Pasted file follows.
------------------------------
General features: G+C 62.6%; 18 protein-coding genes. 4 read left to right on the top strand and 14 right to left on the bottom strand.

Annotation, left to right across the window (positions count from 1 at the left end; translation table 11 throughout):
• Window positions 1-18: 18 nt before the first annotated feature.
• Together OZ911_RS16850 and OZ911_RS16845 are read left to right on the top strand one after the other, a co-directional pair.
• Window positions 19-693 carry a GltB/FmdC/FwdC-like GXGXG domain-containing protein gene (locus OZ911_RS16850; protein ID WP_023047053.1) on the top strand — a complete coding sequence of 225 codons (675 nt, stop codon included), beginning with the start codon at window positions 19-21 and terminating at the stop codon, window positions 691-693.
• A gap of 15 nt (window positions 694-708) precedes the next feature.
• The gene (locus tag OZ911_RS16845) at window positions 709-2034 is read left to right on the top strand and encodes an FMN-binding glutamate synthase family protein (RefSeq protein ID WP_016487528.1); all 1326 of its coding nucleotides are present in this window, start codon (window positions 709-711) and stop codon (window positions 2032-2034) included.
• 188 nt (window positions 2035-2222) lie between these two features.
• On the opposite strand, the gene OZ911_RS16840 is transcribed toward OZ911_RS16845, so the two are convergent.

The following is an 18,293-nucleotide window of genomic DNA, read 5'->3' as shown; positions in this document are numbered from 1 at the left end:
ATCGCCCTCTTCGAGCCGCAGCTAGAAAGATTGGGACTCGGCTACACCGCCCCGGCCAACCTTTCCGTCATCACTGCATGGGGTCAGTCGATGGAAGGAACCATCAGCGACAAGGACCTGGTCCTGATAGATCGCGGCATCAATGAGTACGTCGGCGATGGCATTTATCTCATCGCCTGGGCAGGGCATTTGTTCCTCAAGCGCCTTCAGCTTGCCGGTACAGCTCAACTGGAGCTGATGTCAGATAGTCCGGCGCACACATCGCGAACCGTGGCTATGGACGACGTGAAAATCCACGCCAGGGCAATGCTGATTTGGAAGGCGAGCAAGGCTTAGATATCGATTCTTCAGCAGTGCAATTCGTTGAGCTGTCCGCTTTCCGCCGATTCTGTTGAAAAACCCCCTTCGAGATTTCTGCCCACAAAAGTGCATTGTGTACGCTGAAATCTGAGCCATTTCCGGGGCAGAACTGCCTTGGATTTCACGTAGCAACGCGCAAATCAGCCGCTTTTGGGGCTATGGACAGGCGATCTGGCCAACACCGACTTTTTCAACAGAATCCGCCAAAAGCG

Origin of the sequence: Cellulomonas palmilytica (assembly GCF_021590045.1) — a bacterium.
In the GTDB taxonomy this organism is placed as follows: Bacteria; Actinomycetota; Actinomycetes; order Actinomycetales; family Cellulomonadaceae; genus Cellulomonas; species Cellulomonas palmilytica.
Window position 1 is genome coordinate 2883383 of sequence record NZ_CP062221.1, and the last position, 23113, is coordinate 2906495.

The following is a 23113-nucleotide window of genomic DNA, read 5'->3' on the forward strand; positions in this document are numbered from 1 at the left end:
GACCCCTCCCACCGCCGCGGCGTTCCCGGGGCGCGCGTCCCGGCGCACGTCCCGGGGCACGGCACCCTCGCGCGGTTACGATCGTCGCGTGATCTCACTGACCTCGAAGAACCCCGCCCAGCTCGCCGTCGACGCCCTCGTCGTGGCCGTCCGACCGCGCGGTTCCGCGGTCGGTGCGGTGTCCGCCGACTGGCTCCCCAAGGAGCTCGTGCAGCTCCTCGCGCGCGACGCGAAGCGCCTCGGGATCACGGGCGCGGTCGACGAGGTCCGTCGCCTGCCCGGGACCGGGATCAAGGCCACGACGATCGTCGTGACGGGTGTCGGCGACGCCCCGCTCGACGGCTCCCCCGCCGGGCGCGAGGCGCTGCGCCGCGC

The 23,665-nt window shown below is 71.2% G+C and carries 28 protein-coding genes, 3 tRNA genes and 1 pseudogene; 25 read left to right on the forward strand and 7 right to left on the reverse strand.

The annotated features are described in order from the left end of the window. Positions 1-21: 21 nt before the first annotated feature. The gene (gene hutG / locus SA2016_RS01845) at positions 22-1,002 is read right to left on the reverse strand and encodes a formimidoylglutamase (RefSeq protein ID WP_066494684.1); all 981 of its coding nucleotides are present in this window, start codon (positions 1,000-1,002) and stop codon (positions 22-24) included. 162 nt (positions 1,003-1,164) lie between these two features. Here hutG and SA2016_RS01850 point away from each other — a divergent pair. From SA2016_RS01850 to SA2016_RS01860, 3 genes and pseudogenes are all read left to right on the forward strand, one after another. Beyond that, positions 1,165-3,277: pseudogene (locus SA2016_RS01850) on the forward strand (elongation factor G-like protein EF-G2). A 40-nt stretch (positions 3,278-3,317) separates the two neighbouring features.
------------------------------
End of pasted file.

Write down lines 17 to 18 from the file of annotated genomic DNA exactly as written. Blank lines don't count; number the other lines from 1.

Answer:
The 23,665-nt window shown below is 71.2% G+C and carries 28 protein-coding genes, 3 tRNA genes and 1 pseudogene; 25 read left to right on the forward strand and 7 right to left on the reverse strand.

The annotated features are described in order from the left end of the window. Positions 1-21: 21 nt before the first annotated feature. The gene (gene hutG / locus SA2016_RS01845) at positions 22-1,002 is read right to left on the reverse strand and encodes a formimidoylglutamase (RefSeq protein ID WP_066494684.1); all 981 of its coding nucleotides are present in this window, start codon (positions 1,000-1,002) and stop codon (positions 22-24) included. 162 nt (positions 1,003-1,164) lie between these two features. Here hutG and SA2016_RS01850 point away from each other — a divergent pair. From SA2016_RS01850 to SA2016_RS01860, 3 genes and pseudogenes are all read left to right on the forward strand, one after another. Beyond that, positions 1,165-3,277: pseudogene (locus SA2016_RS01850) on the forward strand (elongation factor G-like protein EF-G2). A 40-nt stretch (positions 3,278-3,317) separates the two neighbouring features.